“He’s a kid, you can see just in one practice, has a lot of talent,” Stepan said. “And it was good to see that he was nervous, too. He was a little nervous before practice, so he eased his way in and did a good job of making himself comfortable.
“Like I said, he's a good kid. It's really easy to work with him.”
Stuetzle is getting used to all the attention, first as an 18-year-old playing with men in the German League. Then, the top three-selection, followed by his WOW factor at the world juniors. Even the way he tapes his stick -- bare at the bottom, with a band of tape horizontal across the blade -- sparked a fire. The Spittin’ Chiclets Twitter feed called the stick tape a “crime scene” and made other references not suitable for a family audience.
This could become a thing in Ottawa -- minor hockey players doing ‘The Stuetzle’ with their stick tape. Or, ‘Timmy Tape’ style.
Stuetzle takes all the hype in that long stride of his.
“It’s great for me, but first I need to prove myself at this level,” he says. “And that’s my goal. I hope I’m going to have a good training camp and play a good season. It’s great to have everybody excited but first I have to prove myself at that level and play good hockey.”
Senators head coach D.J. Smith was thrilled to finally have his full roster available for the first time in camp. Along with Stuetzle and Stepan, defenceman Erik Brannstrom came out of quarantine. He was held out as a precaution after having been in the vicinity of someone who tested positive for the coronavirus.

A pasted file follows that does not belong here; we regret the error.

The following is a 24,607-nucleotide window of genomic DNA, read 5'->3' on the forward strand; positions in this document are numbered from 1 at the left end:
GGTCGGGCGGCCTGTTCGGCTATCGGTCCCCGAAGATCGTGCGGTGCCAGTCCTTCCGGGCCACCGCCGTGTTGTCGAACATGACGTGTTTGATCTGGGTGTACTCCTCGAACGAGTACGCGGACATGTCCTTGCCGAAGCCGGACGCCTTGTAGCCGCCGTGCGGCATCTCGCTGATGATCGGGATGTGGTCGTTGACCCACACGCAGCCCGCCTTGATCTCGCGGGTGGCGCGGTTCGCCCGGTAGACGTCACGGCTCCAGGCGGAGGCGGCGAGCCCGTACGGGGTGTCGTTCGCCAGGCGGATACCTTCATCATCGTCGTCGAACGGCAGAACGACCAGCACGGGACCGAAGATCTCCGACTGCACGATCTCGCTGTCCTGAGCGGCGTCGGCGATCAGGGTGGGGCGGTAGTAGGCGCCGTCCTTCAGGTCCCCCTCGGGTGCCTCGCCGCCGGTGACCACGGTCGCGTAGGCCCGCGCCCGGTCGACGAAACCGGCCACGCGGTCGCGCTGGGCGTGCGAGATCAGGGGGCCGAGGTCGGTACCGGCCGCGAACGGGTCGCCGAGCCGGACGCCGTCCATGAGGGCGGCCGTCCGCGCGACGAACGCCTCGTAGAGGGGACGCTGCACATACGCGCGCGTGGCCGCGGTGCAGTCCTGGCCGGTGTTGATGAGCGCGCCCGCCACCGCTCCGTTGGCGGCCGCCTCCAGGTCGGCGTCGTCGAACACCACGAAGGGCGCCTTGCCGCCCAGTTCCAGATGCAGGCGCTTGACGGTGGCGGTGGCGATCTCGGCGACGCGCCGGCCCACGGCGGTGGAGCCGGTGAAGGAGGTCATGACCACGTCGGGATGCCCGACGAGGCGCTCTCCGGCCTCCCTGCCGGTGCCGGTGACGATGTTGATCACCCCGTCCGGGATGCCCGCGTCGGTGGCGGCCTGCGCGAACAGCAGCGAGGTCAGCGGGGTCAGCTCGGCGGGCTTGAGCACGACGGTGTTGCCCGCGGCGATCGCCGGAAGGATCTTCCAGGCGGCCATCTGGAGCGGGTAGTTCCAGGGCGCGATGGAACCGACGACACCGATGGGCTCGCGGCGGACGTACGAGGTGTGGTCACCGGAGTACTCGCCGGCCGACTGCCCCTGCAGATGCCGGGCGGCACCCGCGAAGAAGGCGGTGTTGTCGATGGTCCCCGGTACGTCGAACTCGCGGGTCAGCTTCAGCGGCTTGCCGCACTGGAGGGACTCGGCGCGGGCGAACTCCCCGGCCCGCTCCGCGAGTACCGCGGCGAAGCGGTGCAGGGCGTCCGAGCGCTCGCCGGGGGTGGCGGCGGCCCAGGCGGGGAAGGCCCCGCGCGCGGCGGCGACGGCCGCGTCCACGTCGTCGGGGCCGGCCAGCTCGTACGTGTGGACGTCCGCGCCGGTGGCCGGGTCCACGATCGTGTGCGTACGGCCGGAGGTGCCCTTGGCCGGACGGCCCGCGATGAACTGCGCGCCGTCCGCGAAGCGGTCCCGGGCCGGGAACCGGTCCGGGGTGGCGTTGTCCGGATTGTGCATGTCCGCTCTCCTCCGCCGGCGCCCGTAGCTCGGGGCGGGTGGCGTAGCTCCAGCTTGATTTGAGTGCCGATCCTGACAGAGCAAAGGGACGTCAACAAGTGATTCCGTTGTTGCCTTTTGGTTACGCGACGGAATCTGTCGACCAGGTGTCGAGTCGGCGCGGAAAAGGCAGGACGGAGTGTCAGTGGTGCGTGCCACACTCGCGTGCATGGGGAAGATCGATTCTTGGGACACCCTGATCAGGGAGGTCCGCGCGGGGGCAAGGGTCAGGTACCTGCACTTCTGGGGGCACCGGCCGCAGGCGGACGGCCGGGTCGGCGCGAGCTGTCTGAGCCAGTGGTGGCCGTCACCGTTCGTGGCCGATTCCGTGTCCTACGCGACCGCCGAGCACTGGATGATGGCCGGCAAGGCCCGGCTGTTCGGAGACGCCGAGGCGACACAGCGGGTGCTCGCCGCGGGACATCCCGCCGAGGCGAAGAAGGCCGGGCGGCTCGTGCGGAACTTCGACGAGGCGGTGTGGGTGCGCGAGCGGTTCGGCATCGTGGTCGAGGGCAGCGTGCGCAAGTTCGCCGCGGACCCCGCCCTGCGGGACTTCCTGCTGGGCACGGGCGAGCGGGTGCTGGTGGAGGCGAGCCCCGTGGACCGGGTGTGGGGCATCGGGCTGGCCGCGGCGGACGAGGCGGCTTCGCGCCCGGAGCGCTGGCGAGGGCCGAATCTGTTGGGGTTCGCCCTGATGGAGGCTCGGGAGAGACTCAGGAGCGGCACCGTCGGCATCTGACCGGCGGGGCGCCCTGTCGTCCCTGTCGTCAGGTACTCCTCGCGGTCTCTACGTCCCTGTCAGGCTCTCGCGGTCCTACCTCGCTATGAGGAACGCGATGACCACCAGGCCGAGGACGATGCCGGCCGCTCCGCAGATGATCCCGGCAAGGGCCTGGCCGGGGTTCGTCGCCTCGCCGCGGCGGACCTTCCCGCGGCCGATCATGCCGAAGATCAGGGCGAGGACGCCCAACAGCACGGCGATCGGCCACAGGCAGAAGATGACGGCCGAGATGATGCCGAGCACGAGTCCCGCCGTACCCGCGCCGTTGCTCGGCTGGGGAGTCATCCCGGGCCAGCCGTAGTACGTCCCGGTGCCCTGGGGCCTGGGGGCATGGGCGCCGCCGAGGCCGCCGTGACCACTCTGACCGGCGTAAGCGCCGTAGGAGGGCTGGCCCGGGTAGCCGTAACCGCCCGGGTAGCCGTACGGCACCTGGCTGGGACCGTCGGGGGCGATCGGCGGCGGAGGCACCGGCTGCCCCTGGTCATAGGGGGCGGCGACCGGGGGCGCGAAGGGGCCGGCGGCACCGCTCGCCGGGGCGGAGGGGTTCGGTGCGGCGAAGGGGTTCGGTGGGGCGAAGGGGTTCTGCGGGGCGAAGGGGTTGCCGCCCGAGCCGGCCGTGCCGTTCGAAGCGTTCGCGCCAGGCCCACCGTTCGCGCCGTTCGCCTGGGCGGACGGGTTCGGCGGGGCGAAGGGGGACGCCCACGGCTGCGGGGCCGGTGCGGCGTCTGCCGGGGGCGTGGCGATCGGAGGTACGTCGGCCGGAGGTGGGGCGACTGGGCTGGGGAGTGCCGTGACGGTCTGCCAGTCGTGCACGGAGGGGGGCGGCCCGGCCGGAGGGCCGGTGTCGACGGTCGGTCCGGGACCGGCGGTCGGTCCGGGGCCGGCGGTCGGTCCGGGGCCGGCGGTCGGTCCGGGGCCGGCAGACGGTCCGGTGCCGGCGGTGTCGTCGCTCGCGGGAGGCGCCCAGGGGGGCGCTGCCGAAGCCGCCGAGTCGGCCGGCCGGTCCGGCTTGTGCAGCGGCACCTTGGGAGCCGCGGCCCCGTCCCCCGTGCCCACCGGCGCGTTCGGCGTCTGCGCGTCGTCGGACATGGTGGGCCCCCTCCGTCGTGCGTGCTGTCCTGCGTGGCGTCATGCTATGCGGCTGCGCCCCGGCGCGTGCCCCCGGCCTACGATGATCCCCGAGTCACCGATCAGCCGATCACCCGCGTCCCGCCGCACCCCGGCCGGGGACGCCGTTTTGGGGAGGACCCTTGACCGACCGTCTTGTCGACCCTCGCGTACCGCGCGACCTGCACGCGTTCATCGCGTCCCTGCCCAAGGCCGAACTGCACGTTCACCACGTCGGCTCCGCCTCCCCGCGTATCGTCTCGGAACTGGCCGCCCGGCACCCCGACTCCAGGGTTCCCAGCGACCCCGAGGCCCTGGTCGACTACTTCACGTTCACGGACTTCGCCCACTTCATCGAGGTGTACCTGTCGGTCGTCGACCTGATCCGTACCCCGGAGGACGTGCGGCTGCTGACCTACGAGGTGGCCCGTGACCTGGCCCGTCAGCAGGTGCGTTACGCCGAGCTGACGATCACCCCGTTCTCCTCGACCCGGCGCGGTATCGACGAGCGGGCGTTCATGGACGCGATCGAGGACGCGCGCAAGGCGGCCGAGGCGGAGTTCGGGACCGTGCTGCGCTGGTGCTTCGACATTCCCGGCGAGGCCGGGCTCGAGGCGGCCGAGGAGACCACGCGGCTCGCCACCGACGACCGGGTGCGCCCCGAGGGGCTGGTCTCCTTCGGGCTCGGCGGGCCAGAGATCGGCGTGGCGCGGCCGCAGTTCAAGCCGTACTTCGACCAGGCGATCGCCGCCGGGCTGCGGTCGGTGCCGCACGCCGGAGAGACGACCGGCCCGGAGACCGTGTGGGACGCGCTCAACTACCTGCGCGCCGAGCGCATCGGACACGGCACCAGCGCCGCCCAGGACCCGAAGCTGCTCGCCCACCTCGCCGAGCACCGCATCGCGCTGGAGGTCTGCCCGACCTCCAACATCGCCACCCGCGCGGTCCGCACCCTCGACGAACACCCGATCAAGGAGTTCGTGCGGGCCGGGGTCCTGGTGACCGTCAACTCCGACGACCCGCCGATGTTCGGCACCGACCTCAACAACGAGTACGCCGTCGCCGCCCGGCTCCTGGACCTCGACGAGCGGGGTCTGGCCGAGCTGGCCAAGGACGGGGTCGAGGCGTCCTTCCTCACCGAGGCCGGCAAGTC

Smith’s first impression of Stuetzle:
"His skating is exceptional,” Smith said. “He can make plays. He’s good on the power play.
“For a young guy you just don’t want to give him too much, just give him the things, the absolute do’s and absolute don’ts. But I think part of development is learning on the fly and (Sunday) he was with Stepper, who was in the hotel with him and is helping him.
“The kid looked excited to be out there and it’s great when you get young guys with energy like that.”
Smith intimated that veteran centre Chris Tierney may also work in with Stuetzle, to help insulate him a little as he begins his NHL career. The head coach is already thinking about matchups with a pair of upcoming games against John Tavares, Auston Matthews and company.
Despite lofty expectations, Stuetzle knows he needs to prove himself
“He’s responsible,” Smith said of Stuetzle, “and at some point, he’s going to play in all situations.
We want to put him where he has the best chance to succeed and obviously how he’s doing will dictate that. He’s a young player and we want him to develop properly.”
While Stepan may be his “Step-dad,” Stuetzle won’t be living with a family. He will be sharing living quarters with a pair of 21-year-olds -- Tkachuk and Josh Norris.
“They asked me and it’s nice,” Stuetzle said. “It’s going to make it much easier for me to get to know everyone.”
The last we heard of Tkachuk’s living arrangement, he was the quarterback in an indoor tackle football game with Norris and Colin White during quarantine.
Now it’s game on with Stuetzle.
Hopefully, they have good house insurance.